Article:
My first job after university was in the food industry. I was a sales rep for a flavour company, and I had no idea what that was. I used to hate sales reps, and, one day, I woke up and I was one. I went to factories trying to sell them vanilla and ham flavor and whatnot. I was representing a brand new department in that company, and they had no idea about the full extent of what they were trying to commercialise. They had hired me to make sure the market would learn about their existence and start buying from them.
I had a briefcase that contained my planner and a price list, and that was it. The price list had no prices, but it was an idea of what kind of things we wanted to market. So I gathered as many samples as I could, had them imitated, and then sold that as an alternative for their present supplier.
My father was selling cacao those days, so we sometimes hit the road together. I did not enjoy it. I got sleepy in the car and always thought I was going to get in trouble or fired. Thought: I probably should do this better. In the evenings, I was following marketing courses and on the weekends, I sold furniture in a big shop owned by a friend of my father. I still hated selling. I wanted to be an artist, not someone nicely dressed in a fancy car driving around selling stuff.
After three years, the Belgian market was turning good enough to put in another sales rep, and I became the export manager. Finally, a way to use my languages I learned at school. I travelled frequently to the US, Southeast Asia, and to different countries inside Europe. I still felt empty and dissatisfied. This travelling was not really what I was looking for. I had met another guy, and he didn’t like me being away so much, so I contacted a head-hunter who got me in with a major office supplies company. That was worse than anything I could imagine.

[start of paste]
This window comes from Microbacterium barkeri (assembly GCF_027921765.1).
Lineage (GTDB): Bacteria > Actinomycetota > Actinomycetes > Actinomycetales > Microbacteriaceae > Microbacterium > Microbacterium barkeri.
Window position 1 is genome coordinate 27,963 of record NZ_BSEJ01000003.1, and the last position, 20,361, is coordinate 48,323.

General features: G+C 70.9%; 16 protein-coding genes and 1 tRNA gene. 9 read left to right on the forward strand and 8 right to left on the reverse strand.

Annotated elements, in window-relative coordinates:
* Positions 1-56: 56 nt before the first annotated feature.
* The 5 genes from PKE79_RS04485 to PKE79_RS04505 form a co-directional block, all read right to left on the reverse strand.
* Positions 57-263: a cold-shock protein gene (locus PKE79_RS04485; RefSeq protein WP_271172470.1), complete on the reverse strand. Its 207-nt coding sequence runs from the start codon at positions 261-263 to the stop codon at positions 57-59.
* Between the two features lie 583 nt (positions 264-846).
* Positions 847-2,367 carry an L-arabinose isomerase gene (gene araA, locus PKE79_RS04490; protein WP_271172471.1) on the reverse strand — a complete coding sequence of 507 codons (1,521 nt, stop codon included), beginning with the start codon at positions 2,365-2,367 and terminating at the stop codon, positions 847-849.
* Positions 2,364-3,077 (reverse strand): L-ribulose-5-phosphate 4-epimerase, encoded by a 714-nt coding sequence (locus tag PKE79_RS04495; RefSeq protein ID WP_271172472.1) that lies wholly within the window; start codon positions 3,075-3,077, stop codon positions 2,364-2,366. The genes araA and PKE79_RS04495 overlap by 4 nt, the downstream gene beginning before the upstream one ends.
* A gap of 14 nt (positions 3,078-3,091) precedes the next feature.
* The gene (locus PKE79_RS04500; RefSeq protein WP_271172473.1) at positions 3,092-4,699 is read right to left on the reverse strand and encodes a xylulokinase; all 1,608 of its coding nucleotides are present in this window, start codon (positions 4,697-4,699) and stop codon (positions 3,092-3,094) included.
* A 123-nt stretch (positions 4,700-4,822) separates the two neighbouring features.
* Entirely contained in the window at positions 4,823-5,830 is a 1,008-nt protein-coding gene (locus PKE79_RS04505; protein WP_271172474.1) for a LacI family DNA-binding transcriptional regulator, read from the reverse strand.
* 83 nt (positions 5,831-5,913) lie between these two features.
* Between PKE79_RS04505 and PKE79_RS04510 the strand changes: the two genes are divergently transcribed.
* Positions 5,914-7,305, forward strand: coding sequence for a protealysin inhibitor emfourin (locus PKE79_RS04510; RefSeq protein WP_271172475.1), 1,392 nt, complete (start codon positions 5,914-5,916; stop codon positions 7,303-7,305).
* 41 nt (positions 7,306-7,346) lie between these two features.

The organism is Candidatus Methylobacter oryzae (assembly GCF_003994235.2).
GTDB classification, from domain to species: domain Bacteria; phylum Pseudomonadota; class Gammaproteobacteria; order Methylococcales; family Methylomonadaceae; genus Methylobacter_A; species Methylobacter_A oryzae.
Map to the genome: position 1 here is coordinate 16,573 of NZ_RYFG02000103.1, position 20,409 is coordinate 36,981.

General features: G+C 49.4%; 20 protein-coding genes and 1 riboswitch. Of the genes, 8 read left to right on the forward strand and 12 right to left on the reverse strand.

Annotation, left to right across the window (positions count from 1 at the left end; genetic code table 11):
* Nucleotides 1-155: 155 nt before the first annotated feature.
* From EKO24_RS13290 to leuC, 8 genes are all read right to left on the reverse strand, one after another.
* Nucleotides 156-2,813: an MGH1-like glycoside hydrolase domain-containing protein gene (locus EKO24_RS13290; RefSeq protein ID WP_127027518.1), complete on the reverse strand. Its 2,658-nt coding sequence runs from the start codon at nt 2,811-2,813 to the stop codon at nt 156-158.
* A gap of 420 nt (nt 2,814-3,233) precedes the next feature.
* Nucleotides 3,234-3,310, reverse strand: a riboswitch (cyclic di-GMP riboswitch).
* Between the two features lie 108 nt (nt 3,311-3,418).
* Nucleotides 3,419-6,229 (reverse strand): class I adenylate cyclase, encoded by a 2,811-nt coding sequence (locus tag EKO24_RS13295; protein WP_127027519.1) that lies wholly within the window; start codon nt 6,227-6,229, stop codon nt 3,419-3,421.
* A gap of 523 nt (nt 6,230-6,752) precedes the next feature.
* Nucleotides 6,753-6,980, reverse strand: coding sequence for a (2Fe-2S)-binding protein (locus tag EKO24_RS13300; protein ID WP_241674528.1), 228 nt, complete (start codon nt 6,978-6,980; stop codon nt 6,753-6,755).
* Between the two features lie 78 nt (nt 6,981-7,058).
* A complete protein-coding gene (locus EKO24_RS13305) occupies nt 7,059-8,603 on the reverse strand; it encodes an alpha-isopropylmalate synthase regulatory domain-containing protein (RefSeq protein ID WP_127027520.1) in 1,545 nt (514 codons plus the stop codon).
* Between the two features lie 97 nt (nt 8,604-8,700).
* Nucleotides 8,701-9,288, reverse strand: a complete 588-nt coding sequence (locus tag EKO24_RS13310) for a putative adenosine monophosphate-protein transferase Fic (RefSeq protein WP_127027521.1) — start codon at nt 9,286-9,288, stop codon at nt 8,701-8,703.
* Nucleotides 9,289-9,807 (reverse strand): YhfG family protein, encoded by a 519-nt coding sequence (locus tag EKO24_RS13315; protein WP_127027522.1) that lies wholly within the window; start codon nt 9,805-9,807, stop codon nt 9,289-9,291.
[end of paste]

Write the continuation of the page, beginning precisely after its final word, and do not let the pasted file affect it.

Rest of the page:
I tried to stay on top, but no matter how hard I worked, they made me work harder. They constantly criticised us, thinking that would make us work harder. I got quickly promoted after a couple of months to national account manager and became more and more unhappy. The daily drives in heavy traffic to Brussels; the long, long days and never ending meetings and obligations. We had to keep sheets of how we spent our time during the day by the minute. We had to round hours off, because we were not allowed to work the hours we actually worked.
Their system of doing business too was not straightforward, and it was not congruent with who I was at that moment. My heart was still crying out, “I want to be an artist”.